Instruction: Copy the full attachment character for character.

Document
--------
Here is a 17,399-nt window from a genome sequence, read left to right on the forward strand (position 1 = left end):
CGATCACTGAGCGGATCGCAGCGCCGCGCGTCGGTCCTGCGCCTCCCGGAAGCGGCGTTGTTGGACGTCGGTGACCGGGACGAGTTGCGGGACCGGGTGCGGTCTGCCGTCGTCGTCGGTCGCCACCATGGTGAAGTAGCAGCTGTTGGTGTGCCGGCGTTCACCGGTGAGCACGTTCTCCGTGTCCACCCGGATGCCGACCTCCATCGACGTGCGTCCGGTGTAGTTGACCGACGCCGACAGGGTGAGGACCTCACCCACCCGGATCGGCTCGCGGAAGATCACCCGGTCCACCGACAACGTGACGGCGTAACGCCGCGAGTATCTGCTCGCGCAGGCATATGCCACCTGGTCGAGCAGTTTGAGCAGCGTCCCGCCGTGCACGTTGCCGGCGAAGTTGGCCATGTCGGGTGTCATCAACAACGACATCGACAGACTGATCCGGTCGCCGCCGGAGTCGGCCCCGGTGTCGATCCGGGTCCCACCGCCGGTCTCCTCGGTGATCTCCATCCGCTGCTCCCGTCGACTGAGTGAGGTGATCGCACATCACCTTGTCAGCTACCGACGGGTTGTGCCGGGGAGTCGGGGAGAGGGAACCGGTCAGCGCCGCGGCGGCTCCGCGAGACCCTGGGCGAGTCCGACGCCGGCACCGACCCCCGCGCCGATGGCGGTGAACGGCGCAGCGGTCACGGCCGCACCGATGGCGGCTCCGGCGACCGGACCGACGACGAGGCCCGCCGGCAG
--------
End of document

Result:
Here is a 17,399-nt window from a genome sequence, read left to right on the forward strand (position 1 = left end):
CGATCACTGAGCGGATCGCAGCGCCGCGCGTCGGTCCTGCGCCTCCCGGAAGCGGCGTTGTTGGACGTCGGTGACCGGGACGAGTTGCGGGACCGGGTGCGGTCTGCCGTCGTCGTCGGTCGCCACCATGGTGAAGTAGCAGCTGTTGGTGTGCCGGCGTTCACCGGTGAGCACGTTCTCCGTGTCCACCCGGATGCCGACCTCCATCGACGTGCGTCCGGTGTAGTTGACCGACGCCGACAGGGTGAGGACCTCACCCACCCGGATCGGCTCGCGGAAGATCACCCGGTCCACCGACAACGTGACGGCGTAACGCCGCGAGTATCTGCTCGCGCAGGCATATGCCACCTGGTCGAGCAGTTTGAGCAGCGTCCCGCCGTGCACGTTGCCGGCGAAGTTGGCCATGTCGGGTGTCATCAACAACGACATCGACAGACTGATCCGGTCGCCGCCGGAGTCGGCCCCGGTGTCGATCCGGGTCCCACCGCCGGTCTCCTCGGTGATCTCCATCCGCTGCTCCCGTCGACTGAGTGAGGTGATCGCACATCACCTTGTCAGCTACCGACGGGTTGTGCCGGGGAGTCGGGGAGAGGGAACCGGTCAGCGCCGCGGCGGCTCCGCGAGACCCTGGGCGAGTCCGACGCCGGCACCGACCCCCGCGCCGATGGCGGTGAACGGCGCAGCGGTCACGGCCGCACCGATGGCGGCTCCGGCGACCGGACCGACGACGAGGCCCGCCGGCAG